Nice 8/5/6/7/7/6/5/8 symmetry layout occupying four rows in the grid.

Distracting x-refs unrelated to the theme: 46d. [Brunch partner of 47-Down], STEAK / 47d. [Brunch partner of 46-Down], EGGS. You can keep the steak (away from me).

Top fill: PERKED UP, HAND-PICKS, RAN SCARED, COLSON Whitehead (whose novel, The Underground Railroad, I’ve not yet read). In the debit column, UPPED (intersecting two theme answers) across the grid from PERKED UP, and not-so-familiar OCULI ([Eyelike openings]), SOU, AGAR, SERTS.

Overall, played like a standard Wednesday puzzle in terms of difficulty … and if I’d slowed down to understand the theme while solving, I might have actually finished a smidgen faster. But who cares? My competitive goals for ACPT are to acquit myself decently and come out ahead of anyone who annoys me, not to shave enough time off my solves to return to the top 10.

3.9 stars from me.

Kevin Christian’s Universal Crossword, “Pay Attention!”–Judge Vic’s write-up

Kevin Christian’s Universal Crossword, “Pay Attention!,” 2/27/19, solution

I really liked this puzzle. The theme is executed with clues that are statements by which someone advises or admonishes another. Each such statement is followed by “e.g.” The answers, then, are 2-word ILSA’s normally used in contexts other than as stated in the clues. Got it? If not, you will:

  • 20a [“You’re about to rear-end that sports car,” e.g.?] SPOILER ALERT–Hitting the car in front of you spoils it, in a way, whether it’s a sports car or a land yacht. It also spoils your day.
  • 34a [“Cigarettes are dangerous,” e.g.?] SMOKE ALARM–Yes, they are; yet youth continue to take up the practice at an alarming rate.
  • 41a [“We need to tone down the decorating,” e.g.?] BUSY SIGNAL–Does too much decoration lead to criticism that the decorated thing or area looks busy? Does tone, as here used, tie in to busy–as in dial tone, kissing cousin to busy signal? Why not simply [“You’re doing way too much work!,” e.g.?]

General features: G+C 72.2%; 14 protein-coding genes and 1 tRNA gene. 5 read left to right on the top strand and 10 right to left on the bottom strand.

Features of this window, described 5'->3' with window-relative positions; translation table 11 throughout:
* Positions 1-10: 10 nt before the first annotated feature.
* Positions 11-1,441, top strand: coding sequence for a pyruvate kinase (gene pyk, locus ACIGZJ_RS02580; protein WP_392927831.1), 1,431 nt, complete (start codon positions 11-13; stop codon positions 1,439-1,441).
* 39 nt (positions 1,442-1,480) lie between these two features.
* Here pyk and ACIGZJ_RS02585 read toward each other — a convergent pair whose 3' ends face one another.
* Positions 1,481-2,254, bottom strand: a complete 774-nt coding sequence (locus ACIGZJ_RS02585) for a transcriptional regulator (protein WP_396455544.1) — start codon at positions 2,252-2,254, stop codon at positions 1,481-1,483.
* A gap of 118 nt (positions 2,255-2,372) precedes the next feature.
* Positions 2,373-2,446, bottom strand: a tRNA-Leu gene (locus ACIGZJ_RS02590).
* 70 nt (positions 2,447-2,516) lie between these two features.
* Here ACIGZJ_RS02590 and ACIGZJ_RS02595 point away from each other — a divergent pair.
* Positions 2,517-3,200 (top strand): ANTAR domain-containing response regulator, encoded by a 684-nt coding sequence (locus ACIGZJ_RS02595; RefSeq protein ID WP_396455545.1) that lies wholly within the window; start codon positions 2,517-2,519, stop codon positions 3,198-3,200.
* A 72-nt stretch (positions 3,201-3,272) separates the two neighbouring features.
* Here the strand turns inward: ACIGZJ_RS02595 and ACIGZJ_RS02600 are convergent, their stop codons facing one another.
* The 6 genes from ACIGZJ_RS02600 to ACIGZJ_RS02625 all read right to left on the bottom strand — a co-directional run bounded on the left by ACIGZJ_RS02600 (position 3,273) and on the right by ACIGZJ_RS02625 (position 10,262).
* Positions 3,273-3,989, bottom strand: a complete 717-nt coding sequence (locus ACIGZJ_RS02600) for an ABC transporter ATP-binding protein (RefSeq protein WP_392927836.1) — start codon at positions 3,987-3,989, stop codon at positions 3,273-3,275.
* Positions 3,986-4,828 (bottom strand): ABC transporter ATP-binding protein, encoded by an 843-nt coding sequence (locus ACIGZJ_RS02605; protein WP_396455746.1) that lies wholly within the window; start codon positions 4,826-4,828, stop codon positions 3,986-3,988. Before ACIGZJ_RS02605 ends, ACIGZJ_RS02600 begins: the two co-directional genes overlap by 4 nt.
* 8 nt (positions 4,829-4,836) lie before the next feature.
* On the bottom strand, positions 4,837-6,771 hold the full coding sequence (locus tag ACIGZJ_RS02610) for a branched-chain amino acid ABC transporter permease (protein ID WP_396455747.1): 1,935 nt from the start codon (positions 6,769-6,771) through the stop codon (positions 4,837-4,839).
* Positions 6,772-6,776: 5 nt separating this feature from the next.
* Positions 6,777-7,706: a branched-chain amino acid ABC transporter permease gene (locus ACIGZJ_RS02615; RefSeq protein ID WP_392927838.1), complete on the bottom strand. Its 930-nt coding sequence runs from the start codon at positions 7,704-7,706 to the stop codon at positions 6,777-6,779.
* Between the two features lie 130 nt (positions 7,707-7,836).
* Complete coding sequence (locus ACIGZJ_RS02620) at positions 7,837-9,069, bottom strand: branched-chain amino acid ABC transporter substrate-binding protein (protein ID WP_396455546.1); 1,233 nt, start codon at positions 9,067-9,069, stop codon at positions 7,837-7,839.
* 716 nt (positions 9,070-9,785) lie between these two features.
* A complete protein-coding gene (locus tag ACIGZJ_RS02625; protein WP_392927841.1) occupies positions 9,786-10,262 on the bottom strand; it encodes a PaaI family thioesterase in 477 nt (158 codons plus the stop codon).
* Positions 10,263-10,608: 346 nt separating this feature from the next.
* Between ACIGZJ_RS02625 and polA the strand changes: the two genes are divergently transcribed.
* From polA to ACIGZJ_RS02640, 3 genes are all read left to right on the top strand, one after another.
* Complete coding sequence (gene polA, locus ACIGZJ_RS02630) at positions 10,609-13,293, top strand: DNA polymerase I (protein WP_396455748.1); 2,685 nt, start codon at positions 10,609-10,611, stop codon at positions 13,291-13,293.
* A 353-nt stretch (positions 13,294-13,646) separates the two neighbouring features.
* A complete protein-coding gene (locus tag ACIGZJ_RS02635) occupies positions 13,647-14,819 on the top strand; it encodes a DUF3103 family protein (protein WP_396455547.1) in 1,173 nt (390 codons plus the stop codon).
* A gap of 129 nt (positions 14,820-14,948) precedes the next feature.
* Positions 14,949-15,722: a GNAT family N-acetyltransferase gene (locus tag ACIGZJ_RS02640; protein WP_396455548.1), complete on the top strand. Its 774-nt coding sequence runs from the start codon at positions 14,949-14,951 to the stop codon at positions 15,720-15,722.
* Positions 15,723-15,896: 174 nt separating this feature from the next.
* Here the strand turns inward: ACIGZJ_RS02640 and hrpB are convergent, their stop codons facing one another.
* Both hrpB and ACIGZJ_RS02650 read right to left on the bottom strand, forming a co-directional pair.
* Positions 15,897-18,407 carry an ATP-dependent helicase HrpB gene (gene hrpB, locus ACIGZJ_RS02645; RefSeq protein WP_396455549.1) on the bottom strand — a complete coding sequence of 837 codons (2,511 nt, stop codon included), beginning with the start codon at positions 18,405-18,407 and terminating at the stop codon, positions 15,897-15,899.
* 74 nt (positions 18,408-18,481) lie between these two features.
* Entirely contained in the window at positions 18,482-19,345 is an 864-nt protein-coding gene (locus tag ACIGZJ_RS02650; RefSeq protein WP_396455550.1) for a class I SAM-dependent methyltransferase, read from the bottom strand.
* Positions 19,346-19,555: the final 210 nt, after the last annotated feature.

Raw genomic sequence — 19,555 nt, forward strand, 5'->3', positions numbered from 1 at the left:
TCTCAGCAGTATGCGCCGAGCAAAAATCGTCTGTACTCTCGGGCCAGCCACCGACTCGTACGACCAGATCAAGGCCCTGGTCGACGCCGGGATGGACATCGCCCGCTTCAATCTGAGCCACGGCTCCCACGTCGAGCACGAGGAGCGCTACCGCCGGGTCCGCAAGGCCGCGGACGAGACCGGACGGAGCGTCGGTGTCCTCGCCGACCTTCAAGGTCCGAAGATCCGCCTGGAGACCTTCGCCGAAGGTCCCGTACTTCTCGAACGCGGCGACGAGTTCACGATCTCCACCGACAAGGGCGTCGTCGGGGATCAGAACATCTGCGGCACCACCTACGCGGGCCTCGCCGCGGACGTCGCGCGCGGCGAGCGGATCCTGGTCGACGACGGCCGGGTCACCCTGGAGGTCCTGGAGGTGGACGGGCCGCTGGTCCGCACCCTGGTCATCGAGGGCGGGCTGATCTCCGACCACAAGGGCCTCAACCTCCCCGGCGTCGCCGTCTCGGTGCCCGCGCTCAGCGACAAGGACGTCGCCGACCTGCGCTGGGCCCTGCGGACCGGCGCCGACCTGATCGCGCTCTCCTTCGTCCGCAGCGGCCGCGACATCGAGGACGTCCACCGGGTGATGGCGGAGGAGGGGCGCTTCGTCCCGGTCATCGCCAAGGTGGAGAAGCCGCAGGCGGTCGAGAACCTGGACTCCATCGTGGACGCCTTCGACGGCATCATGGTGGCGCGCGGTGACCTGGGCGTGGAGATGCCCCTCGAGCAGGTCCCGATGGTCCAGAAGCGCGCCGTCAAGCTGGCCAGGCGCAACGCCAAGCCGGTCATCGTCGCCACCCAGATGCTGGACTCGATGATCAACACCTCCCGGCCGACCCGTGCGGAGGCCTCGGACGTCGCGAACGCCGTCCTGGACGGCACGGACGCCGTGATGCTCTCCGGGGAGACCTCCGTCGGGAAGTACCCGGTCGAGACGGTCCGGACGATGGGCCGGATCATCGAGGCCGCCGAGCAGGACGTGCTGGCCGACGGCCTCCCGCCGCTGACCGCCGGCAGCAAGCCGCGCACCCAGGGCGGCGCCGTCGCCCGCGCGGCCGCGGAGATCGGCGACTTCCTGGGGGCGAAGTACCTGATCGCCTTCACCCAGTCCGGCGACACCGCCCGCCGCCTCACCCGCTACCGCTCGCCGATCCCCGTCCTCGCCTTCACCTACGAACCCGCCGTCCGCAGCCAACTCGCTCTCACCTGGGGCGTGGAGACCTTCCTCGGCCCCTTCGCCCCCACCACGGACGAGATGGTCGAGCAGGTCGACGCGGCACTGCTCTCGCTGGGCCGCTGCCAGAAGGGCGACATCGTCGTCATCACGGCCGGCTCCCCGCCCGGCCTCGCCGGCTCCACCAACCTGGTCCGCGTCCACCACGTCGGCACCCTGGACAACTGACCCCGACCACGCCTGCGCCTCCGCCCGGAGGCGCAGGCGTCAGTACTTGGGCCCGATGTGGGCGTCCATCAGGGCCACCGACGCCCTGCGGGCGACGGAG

• 56a [“Don’t mess with Berry’s ‘X-Men’ character,” e.g.?] STORM WARNING–This one’s perfect. I wonder if it was the germ?

Each of these made me laugh (well, for one, it was more of an audible smile). I appreciate that in a theme! Down answers of note, positive and negative, include:

  • 4d [The North Star can be seen with it] UNAIDED EYE–My first thought was “Green paint!” Then I looked in Ginsberg. This answer has been used twice before–in a 2000 LAT and a 2007 NYT, both themeless. That’s how stuff gets into word lists used by cruciverbalists. I’m not fond of the answer. Unaided has a prefix and a suffix, and, in the normal course of human events, no one says, hears, writes, or reads unaided eye. People think, say, and write naked eye. Which, of course, doesn’t fit.
  • 30d [Germany, for Einstein] OLD COUNTRY–… Now, this is a great ILSA! If you stay in the nation in which you were born, you might go through life and never use it. But if you associate with people who’ve immigrated, you might hear it a lot. I have neighbors who are from Dagestan, Spain, France, and Croatia. They speak of the old country.
  • 33d [“Nice to meet you” preceder?] IT’S SO–The ? signals trickery or wordplay. I get where that’s coming from, but it’s weak. And not really funny. I think I’d prefer [“___ nice to meet you!”].

I mentioned humor in Monday’s review. I’ll mention it again today. And Friday, too, probably. IMO, 5-10 non-theme answers should be written so as to let the solver laugh. Or at least smile. The only one I see, other than 33d, is 29d [Was flaky?] SNOWED. It’s mildly funny, but …. How about [Produced chilly powder?]? Or [Came down with a white coat?]? There can, and should, be both brevity and humor in a good crossword.